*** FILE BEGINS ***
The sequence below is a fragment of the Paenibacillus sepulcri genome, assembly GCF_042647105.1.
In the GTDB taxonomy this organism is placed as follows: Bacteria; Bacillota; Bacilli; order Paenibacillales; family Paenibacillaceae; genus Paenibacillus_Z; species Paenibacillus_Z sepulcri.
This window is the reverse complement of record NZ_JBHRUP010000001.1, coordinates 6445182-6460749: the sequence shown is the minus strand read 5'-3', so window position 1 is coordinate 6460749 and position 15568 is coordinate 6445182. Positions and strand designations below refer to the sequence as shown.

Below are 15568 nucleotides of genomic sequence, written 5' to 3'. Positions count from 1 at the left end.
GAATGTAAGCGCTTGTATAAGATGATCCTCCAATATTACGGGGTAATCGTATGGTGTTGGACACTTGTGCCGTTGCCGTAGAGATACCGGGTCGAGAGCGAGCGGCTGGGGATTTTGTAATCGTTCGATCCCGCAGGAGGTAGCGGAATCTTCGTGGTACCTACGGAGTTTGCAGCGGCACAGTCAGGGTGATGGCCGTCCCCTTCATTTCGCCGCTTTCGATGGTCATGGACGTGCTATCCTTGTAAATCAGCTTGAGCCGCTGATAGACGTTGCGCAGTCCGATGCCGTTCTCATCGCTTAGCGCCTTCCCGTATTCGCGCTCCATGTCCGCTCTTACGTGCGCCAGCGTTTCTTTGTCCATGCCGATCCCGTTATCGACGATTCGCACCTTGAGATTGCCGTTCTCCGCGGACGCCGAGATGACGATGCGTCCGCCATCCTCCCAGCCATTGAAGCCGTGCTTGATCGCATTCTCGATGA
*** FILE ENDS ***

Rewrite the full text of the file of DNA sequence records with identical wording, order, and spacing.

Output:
The sequence below is a fragment of the Paenibacillus sepulcri genome, assembly GCF_042647105.1.
In the GTDB taxonomy this organism is placed as follows: Bacteria; Bacillota; Bacilli; order Paenibacillales; family Paenibacillaceae; genus Paenibacillus_Z; species Paenibacillus_Z sepulcri.
This window is the reverse complement of record NZ_JBHRUP010000001.1, coordinates 6445182-6460749: the sequence shown is the minus strand read 5'-3', so window position 1 is coordinate 6460749 and position 15568 is coordinate 6445182. Positions and strand designations below refer to the sequence as shown.

Below are 15568 nucleotides of genomic sequence, written 5' to 3'. Positions count from 1 at the left end.
GAATGTAAGCGCTTGTATAAGATGATCCTCCAATATTACGGGGTAATCGTATGGTGTTGGACACTTGTGCCGTTGCCGTAGAGATACCGGGTCGAGAGCGAGCGGCTGGGGATTTTGTAATCGTTCGATCCCGCAGGAGGTAGCGGAATCTTCGTGGTACCTACGGAGTTTGCAGCGGCACAGTCAGGGTGATGGCCGTCCCCTTCATTTCGCCGCTTTCGATGGTCATGGACGTGCTATCCTTGTAAATCAGCTTGAGCCGCTGATAGACGTTGCGCAGTCCGATGCCGTTCTCATCGCTTAGCGCCTTCCCGTATTCGCGCTCCATGTCCGCTCTTACGTGCGCCAGCGTTTCTTTGTCCATGCCGATCCCGTTATCGACGATTCGCACCTTGAGATTGCCGTTCTCCGCGGACGCCGAGATGACGATGCGTCCGCCATCCTCCCAGCCATTGAAGCCGTGCTTGATCGCATTCTCGATGA